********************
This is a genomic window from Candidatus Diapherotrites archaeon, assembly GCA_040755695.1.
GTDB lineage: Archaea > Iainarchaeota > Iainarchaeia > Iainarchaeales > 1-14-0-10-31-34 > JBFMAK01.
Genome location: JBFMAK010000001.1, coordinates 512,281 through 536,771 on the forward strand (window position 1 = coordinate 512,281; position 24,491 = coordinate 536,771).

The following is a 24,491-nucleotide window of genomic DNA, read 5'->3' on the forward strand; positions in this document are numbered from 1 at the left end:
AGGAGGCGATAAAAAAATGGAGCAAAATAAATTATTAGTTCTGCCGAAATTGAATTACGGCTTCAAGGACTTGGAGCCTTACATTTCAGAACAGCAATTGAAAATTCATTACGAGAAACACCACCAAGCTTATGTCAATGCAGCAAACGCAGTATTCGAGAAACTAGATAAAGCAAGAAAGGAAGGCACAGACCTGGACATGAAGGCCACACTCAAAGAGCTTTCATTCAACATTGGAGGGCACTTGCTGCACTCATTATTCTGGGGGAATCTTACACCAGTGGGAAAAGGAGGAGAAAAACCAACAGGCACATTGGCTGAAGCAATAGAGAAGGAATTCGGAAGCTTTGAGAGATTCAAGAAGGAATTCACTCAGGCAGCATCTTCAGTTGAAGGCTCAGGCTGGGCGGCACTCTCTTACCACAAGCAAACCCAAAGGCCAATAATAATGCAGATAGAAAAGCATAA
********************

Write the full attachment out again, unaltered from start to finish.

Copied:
This is a genomic window from Candidatus Diapherotrites archaeon, assembly GCA_040755695.1.
GTDB lineage: Archaea > Iainarchaeota > Iainarchaeia > Iainarchaeales > 1-14-0-10-31-34 > JBFMAK01.
Genome location: JBFMAK010000001.1, coordinates 512,281 through 536,771 on the forward strand (window position 1 = coordinate 512,281; position 24,491 = coordinate 536,771).

The following is a 24,491-nucleotide window of genomic DNA, read 5'->3' on the forward strand; positions in this document are numbered from 1 at the left end:
AGGAGGCGATAAAAAAATGGAGCAAAATAAATTATTAGTTCTGCCGAAATTGAATTACGGCTTCAAGGACTTGGAGCCTTACATTTCAGAACAGCAATTGAAAATTCATTACGAGAAACACCACCAAGCTTATGTCAATGCAGCAAACGCAGTATTCGAGAAACTAGATAAAGCAAGAAAGGAAGGCACAGACCTGGACATGAAGGCCACACTCAAAGAGCTTTCATTCAACATTGGAGGGCACTTGCTGCACTCATTATTCTGGGGGAATCTTACACCAGTGGGAAAAGGAGGAGAAAAACCAACAGGCACATTGGCTGAAGCAATAGAGAAGGAATTCGGAAGCTTTGAGAGATTCAAGAAGGAATTCACTCAGGCAGCATCTTCAGTTGAAGGCTCAGGCTGGGCGGCACTCTCTTACCACAAGCAAACCCAAAGGCCAATAATAATGCAGATAGAAAAGCATAA